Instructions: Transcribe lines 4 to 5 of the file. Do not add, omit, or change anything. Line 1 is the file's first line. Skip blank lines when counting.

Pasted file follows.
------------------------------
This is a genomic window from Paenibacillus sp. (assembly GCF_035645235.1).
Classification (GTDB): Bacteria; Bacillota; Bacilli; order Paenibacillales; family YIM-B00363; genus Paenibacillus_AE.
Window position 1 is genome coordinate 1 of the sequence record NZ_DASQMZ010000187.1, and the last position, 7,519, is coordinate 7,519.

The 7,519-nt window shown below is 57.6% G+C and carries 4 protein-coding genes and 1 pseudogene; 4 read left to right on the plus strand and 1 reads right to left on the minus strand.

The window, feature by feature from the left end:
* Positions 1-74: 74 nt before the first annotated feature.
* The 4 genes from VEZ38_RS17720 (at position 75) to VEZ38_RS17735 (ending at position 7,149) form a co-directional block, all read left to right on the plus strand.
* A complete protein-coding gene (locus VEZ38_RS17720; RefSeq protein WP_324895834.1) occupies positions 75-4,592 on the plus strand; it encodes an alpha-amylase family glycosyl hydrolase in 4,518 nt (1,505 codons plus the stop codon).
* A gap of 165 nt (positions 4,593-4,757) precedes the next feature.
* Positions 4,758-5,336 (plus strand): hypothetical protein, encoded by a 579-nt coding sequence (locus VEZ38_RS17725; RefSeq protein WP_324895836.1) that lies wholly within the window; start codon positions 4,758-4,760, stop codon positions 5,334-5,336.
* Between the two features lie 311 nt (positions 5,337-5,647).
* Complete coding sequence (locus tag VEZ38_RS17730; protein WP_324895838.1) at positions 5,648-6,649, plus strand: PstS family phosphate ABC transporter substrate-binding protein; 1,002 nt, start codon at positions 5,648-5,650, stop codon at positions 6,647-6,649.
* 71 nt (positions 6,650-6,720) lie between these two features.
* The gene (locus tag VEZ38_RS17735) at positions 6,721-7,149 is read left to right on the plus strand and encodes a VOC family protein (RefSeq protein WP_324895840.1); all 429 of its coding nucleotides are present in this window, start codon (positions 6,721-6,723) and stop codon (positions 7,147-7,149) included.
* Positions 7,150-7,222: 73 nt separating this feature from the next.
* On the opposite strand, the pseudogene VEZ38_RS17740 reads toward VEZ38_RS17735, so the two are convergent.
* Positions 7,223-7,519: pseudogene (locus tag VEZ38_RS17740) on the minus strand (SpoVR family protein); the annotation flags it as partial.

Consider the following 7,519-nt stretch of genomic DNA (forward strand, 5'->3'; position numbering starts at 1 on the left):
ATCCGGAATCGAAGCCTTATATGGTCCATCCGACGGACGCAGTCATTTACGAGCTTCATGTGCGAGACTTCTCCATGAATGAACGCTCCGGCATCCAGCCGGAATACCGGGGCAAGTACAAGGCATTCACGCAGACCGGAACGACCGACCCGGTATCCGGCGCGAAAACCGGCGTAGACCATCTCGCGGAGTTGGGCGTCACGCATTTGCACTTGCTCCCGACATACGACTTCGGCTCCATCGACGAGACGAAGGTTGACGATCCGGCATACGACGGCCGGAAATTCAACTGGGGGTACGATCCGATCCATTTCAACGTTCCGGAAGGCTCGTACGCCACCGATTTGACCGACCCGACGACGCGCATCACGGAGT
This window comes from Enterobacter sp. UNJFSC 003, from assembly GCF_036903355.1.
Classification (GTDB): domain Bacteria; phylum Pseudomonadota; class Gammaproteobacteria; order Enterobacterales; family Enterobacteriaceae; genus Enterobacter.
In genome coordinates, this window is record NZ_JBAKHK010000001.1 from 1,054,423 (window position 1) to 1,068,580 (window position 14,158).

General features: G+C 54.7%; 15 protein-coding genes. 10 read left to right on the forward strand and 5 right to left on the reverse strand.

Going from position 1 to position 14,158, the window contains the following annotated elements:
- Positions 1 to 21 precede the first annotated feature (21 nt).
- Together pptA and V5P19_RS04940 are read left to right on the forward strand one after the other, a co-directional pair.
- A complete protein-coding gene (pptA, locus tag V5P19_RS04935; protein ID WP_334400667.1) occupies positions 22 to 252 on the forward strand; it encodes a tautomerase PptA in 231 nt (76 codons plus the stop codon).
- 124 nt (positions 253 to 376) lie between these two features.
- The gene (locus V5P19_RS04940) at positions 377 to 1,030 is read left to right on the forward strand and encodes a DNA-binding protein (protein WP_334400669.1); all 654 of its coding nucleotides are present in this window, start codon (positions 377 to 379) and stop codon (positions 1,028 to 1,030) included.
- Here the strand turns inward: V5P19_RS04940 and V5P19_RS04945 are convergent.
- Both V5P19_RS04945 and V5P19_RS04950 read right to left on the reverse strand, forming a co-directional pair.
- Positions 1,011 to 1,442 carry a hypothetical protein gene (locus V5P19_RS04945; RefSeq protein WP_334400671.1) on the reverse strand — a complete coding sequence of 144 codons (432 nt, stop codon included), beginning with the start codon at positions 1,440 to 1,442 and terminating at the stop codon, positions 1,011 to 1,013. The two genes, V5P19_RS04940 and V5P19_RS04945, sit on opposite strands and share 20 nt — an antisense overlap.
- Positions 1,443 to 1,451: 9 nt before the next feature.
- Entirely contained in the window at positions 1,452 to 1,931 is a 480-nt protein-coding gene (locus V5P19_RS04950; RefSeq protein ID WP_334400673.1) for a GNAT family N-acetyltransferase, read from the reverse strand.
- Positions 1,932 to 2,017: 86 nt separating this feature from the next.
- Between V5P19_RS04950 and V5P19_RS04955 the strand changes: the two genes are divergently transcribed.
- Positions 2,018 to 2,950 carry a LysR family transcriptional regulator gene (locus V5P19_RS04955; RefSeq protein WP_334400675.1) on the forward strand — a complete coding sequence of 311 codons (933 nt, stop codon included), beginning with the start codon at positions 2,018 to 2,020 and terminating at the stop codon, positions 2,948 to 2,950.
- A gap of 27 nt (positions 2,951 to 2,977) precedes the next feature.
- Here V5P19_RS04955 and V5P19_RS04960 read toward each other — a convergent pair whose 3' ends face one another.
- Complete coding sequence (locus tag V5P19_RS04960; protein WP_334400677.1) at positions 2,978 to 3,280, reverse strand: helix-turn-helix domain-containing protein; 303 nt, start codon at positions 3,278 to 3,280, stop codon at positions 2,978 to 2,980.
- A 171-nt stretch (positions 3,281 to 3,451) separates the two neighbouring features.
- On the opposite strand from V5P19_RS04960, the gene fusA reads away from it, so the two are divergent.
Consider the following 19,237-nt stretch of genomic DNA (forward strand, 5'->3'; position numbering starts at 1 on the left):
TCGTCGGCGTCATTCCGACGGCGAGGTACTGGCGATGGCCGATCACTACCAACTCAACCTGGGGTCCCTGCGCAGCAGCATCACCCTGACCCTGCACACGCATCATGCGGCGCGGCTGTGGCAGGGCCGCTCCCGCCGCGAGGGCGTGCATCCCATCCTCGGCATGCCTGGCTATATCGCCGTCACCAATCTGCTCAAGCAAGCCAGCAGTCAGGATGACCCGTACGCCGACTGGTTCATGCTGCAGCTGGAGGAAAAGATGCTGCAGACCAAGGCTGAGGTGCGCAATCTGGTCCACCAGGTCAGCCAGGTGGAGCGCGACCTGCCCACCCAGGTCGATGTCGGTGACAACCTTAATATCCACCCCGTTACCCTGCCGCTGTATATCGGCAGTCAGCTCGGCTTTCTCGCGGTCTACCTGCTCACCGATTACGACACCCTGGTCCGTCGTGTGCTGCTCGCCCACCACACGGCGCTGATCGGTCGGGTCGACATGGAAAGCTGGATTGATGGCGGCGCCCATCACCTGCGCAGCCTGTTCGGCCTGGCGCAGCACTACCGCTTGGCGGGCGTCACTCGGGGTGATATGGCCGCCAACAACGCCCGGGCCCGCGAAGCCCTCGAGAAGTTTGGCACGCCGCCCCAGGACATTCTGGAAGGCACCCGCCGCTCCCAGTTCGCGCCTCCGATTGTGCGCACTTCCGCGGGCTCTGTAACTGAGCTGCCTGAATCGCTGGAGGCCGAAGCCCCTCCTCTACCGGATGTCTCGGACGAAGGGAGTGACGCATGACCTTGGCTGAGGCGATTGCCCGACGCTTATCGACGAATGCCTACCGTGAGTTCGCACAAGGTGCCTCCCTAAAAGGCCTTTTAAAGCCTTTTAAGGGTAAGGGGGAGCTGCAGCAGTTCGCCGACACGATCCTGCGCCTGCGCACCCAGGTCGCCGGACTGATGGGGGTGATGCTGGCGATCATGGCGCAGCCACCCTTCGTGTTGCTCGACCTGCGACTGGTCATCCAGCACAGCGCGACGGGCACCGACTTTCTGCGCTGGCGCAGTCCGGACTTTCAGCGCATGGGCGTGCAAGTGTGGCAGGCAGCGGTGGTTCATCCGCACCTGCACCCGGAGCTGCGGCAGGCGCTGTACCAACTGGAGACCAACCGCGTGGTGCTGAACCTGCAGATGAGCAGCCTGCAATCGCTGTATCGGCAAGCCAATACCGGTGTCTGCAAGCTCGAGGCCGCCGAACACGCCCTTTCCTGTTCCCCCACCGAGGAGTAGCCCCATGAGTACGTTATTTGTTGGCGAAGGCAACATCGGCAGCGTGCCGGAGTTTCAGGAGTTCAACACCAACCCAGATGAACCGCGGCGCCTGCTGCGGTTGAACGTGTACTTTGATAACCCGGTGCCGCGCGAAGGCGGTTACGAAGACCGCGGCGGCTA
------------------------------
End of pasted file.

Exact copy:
The 7,519-nt window shown below is 57.6% G+C and carries 4 protein-coding genes and 1 pseudogene; 4 read left to right on the plus strand and 1 reads right to left on the minus strand.

The window, feature by feature from the left end: